Vernon K. Robbins

Sociorhetorical Interpretation

Emory Studies in Early Christianity

Rhetoric of Religious Antiquity

Religious Sites in Atlanta

Emory Department of Religion

Emory Graduate Division of Religion


Example 1: Proverbs 1:8-19: Opening-middle-closing texture

Example of "logical argument," "thesis," "rationale," "argument from the contrary," "argument from example," and "analogy" in Proverbs 1:8-19.

Thesis: Hear, my child, your father's instruction,
and do not reject your mother's teaching;

Rationale: for they are a fair garland for your head,
and pendants for your neck.

Argument from the contrary:My child, if sinners entice you,
do not consent.

Argument from example (an expanded chreia): If they say, "Come with us, let us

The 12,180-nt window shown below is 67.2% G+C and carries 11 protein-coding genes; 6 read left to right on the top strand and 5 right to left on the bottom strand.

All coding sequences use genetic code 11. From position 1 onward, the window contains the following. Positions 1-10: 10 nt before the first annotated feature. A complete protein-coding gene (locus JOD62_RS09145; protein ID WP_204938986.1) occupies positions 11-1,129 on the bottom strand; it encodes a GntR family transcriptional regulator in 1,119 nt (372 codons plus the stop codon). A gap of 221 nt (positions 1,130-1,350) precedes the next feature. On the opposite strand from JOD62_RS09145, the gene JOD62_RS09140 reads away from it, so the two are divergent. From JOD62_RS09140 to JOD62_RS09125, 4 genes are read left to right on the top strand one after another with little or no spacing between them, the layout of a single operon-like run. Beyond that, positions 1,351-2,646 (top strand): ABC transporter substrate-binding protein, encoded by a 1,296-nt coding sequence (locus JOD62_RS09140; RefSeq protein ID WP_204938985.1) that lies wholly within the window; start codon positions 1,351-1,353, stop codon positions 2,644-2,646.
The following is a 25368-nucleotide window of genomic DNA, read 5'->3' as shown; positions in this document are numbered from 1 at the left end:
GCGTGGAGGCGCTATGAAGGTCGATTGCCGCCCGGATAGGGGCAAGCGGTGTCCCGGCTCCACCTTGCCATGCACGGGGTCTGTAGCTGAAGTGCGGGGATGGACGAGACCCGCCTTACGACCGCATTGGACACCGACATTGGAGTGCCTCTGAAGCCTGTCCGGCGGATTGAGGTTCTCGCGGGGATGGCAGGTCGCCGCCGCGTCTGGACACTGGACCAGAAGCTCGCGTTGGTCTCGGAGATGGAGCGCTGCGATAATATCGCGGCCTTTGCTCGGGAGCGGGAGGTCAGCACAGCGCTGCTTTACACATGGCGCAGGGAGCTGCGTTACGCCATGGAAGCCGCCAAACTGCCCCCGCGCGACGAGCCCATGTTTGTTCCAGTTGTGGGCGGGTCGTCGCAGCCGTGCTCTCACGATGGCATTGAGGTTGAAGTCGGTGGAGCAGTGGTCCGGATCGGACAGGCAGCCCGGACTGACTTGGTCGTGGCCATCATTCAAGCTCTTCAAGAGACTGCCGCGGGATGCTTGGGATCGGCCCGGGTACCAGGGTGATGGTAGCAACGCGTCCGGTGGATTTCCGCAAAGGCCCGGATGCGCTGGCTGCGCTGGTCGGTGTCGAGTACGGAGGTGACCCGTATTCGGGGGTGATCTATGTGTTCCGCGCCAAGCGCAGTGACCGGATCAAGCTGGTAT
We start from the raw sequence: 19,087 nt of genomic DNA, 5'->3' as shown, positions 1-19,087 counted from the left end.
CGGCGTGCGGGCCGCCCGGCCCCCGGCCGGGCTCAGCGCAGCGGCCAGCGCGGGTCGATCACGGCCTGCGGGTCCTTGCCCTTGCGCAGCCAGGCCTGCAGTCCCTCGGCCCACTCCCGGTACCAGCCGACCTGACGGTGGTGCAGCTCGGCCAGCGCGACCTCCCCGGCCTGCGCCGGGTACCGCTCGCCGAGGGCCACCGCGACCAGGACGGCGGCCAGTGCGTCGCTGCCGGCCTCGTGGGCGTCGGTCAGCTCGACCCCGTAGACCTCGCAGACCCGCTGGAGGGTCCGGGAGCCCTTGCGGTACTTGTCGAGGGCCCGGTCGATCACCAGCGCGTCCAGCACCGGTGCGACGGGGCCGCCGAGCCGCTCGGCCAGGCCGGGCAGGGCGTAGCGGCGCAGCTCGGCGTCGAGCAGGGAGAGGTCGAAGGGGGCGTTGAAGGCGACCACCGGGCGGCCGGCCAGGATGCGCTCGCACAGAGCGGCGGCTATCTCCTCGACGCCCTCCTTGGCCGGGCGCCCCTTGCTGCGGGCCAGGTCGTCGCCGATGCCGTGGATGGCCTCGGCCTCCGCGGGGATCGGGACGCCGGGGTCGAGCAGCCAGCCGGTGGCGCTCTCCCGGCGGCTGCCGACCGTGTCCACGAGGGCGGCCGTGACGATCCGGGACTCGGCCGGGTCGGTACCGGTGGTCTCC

lie in wait for blood;
let us wantonly ambush the innocent;
like Sheol let us swallow them alive
and whole, like those who go
down to the Pit;
we shall find all kinds of costly things;
we shall find our houses with booty;
throw in your lot among us,
we will all have one purse--

Restatement of thesis: my child, do not walk in their way,
keep your foot from their paths;

Analogy: For in vain is the net baited
while the bird is looking on;
yet they lie in wait-to kill themselves!
and set an ambush-for their own lives!

Conclusion: Such is the end of all who are greedy for gain;
it takes away the life of its possessors.

Original analysis by Chase Peeples, Emory Graduate Division of Religion

Revised by Vernon K. Robbins, Emory University

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